# Bitwise XOR, Computations, and Examples

A Bitwise XOR is a binary operation that takes two-bit patterns of equal length and performs the logical exclusive OR operation on each corresponding bits pair. Each position’s result is 0 if both bits are 0 or if both bits are 1. Otherwise, the result is 1.

Here, we will discuss the '^' operator in more detail.

## Introduction

A Bitwise ** XOR** is a binary operation that takes two-bit patterns of equal length and performs the logical exclusive OR operation on each corresponding bits pair. Each position’s result is 0 if both bits are

`0`

or if both bits are `1`

. Otherwise, the result is 1.## Bitwise XOR

The Bitwise ** XOR** operator does the following:

- It is a binary operator that takes two numbers.
- When we do Bitwise
`^`

of these two numbers, it considers the binary representation of these two numbers. - Bitwise XOR compares bit by bit in binary representation, and whatever binary representation you get, the corresponding Integer is returned as an output.

The integer data type takes `4`

bytes in C, C++, and Java programming languages.

`4 Bytes = 4 * (8 bits) = 32 bits. {1 Byte = 8 bits}`

For simplicity, we’ll represent these in 16-bit instead of 32-bit binary.

```
a = 12
b = 10
---------------------------------
a in binary : 0000 0000 0000 1100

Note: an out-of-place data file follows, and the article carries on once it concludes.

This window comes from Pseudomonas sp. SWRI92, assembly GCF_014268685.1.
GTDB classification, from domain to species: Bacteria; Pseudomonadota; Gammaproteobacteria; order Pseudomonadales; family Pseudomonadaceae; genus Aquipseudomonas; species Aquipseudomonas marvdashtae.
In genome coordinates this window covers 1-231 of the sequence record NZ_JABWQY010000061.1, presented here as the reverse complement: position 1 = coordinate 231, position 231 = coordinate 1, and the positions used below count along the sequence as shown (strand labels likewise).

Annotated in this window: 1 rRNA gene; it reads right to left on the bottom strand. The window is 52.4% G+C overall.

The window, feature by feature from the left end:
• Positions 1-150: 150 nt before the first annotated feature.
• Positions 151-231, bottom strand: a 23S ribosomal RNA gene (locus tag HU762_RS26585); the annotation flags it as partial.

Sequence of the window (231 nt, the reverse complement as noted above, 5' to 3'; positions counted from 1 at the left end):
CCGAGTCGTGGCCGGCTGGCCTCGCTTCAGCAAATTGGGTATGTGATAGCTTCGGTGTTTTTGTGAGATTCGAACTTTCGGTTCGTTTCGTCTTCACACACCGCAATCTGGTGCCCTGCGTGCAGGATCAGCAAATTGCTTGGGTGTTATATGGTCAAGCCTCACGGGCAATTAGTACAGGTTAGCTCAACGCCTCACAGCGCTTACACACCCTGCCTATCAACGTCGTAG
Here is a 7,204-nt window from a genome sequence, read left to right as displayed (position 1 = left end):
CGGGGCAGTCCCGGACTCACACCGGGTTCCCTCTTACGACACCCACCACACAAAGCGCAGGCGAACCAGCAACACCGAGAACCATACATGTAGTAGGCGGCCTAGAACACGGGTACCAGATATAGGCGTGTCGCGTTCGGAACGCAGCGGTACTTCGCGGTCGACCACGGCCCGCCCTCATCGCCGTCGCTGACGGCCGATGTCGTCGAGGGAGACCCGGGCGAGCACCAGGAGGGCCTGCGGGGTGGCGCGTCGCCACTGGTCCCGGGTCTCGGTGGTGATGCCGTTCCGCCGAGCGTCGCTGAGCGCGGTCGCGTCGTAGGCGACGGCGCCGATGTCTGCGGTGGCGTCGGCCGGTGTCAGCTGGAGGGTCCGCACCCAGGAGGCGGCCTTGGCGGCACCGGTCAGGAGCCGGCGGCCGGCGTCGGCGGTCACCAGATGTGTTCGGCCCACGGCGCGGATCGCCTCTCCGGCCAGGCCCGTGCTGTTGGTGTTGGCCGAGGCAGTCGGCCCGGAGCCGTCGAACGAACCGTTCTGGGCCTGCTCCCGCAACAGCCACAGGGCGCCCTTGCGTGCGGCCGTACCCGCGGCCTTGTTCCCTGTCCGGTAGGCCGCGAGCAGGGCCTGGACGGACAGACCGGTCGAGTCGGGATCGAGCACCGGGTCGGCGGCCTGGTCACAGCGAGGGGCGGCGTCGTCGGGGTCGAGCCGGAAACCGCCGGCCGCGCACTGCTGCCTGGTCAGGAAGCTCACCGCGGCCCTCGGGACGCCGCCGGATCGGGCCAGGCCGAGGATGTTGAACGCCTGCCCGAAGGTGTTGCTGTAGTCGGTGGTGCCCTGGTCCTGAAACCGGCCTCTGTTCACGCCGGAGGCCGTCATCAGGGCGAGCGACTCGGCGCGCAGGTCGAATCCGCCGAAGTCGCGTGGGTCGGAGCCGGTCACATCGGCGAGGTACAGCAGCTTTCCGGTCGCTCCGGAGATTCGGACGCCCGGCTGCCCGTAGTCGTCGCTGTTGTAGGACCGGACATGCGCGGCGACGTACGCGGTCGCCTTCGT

b in binary : 0000 0000 0000 1010
---------------------------------
a ^ b : 0000 0000 0000 0110
---------------------------------
```

The `^`

operation happens from the rightmost bit traversing towards the leftmost bit in the 32-bit binary representation.

## Illustration

Let’s visualize the steps below:

Step #1:

```
a = 12
b = 10
---------------------------------
a in binary : 0000 0000 0000 1100
b in binary : 0000 0000 0000 1010
---------------------------------
a ^ b : 0
---------------------------------
```

Step #2:

```
a = 12
b = 10
---------------------------------
a in binary : 0000 0000 0000 1100
b in binary : 0000 0000 0000 1010
---------------------------------
a ^ b : 10
---------------------------------
```

Step #3:

```
a = 12
b = 10
---------------------------------
a in binary : 0000 0000 0000 1100
b in binary : 0000 0000 0000 1010
---------------------------------
a ^ b : 110
---------------------------------
```

Step #4:

```
a = 12
b = 10
---------------------------------
a in binary : 0000 0000 0000 1100
b in binary : 0000 0000 0000 1010
---------------------------------
a ^ b : 0000 0000 0000 0110
---------------------------------
```

## Code

Below is the code representation of the `^`

operator.

### Java

```
class XOROperation {
public static void main( String args[] ) {
int x = 12;
int y = 10;
System.out.println("Bitwise XOR of (x , y) is : " + (x ^ y)); // yields to 6
}
}
```

### Python

```
x=12
y=10
print("Bitwise XOR of (x,y) is : ",(x^y))
```

### JavaScript

```
const XOROperation = (x, y) => x ^ y;
const x = 12;
const y = 10;
console.log (`Bitwise XOR of (x , y) is : ${XOROperation (x, y)}`);
```

### C++

```
#include <iostream>
using namespace std;
int main() {
int x = 12, y = 10;
cout << "Bitwise XOR of (x,y) is : " << (x ^ y);
return 0;
}
```

### TypeScript

```
const XOROperation = (x: number, y: number): number => x ^ y;
const x: number = 12;
const y: number = 10;
console.log(`Bitwise XOR of (x , y) is : ${XOROperation(x, y)}`);
```

In the following lessons, we will apply the Bitwise approach to solve a few problems with XOR.

Let’s jump into our first problem using the Bitwise `^`

operator in the next lesson.

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